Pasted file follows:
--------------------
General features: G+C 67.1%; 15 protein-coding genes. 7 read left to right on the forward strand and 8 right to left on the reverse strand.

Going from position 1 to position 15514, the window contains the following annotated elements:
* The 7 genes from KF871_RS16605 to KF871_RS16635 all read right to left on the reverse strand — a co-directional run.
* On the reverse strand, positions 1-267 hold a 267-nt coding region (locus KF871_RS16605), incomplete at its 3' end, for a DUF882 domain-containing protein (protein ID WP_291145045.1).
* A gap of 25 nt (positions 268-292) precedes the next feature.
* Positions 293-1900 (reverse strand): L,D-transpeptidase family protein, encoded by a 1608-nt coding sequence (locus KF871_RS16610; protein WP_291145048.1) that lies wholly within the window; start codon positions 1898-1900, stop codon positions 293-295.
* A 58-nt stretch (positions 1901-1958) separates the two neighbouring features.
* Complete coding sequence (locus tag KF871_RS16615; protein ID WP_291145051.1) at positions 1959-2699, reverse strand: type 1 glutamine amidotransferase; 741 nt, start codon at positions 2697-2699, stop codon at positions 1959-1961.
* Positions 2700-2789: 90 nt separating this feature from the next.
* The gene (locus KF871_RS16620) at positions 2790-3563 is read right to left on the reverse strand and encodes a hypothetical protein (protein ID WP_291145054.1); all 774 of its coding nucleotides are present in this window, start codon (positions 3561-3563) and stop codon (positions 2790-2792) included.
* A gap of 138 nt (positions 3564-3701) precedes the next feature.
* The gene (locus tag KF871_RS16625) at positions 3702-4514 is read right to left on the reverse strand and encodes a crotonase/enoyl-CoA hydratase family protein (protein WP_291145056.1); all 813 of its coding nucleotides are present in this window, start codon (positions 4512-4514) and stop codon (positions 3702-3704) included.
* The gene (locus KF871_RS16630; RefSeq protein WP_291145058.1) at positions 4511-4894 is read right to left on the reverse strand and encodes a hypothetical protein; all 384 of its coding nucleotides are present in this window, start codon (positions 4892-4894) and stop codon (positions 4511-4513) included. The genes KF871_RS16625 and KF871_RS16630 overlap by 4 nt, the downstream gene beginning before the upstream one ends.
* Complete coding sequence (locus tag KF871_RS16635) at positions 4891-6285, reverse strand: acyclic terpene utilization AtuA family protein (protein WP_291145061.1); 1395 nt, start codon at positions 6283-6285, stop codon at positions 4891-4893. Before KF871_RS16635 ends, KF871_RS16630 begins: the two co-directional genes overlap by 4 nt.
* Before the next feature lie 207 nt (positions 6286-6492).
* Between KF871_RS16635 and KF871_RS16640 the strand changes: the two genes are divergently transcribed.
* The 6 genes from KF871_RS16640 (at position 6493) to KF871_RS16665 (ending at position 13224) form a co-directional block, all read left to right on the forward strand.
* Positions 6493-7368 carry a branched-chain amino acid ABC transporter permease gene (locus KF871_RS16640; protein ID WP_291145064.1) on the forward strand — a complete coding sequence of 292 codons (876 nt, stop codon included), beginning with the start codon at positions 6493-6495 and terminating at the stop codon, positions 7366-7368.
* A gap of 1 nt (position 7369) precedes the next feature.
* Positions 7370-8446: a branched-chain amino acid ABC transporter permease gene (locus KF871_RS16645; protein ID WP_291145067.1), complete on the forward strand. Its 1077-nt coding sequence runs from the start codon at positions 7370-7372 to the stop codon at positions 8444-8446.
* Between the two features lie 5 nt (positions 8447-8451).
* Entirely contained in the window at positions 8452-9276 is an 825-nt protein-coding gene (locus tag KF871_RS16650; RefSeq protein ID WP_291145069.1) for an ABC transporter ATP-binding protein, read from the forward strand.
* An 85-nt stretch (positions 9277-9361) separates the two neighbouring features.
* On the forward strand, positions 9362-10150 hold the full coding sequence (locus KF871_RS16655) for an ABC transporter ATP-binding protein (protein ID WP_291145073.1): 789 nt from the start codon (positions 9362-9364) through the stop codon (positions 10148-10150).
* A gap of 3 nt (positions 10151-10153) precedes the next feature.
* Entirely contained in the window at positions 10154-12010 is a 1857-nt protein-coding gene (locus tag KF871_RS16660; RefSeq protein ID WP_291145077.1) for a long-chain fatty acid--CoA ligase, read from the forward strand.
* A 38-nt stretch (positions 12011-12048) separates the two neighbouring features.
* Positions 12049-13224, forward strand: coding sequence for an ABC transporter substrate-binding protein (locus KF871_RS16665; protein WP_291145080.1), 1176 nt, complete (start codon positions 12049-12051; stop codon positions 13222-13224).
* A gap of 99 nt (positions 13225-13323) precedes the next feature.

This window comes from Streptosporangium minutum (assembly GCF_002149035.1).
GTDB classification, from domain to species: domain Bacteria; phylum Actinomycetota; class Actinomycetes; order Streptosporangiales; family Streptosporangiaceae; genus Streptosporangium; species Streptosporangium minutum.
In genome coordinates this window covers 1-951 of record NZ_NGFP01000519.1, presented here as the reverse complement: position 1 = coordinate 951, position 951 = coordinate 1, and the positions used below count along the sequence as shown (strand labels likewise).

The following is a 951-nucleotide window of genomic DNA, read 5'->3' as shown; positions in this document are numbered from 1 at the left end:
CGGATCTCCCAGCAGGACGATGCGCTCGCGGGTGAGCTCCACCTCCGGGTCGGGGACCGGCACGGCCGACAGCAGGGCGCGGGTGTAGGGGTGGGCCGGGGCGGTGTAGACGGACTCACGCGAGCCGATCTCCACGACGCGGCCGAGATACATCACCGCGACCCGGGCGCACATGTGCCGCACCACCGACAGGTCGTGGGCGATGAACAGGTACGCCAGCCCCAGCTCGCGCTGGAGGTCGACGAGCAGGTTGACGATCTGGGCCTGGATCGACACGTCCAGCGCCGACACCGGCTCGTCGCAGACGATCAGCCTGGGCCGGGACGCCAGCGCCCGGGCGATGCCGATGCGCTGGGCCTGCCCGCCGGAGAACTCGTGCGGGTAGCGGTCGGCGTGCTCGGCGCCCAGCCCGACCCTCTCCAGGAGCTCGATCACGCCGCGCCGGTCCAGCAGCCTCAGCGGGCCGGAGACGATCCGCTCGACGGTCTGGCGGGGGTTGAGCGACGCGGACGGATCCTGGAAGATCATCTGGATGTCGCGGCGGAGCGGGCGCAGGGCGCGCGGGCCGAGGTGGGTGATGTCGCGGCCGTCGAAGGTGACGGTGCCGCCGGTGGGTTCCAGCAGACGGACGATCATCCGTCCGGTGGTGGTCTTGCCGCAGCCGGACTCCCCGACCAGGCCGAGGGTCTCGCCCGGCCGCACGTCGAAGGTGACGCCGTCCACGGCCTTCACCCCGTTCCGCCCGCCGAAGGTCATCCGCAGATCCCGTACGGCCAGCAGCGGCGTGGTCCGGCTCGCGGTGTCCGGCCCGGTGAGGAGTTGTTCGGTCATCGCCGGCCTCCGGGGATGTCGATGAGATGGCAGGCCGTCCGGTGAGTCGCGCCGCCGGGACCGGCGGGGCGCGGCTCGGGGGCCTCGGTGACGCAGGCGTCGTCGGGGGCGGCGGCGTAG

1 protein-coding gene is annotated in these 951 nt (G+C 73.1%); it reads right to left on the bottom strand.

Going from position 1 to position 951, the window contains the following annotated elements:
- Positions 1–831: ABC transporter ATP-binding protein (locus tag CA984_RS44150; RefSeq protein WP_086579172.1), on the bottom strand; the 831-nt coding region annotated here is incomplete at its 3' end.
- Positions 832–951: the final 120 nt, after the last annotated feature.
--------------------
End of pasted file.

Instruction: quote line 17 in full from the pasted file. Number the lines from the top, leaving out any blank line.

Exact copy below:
* The 6 genes from KF871_RS16640 (at position 6493) to KF871_RS16665 (ending at position 13224) form a co-directional block, all read left to right on the forward strand.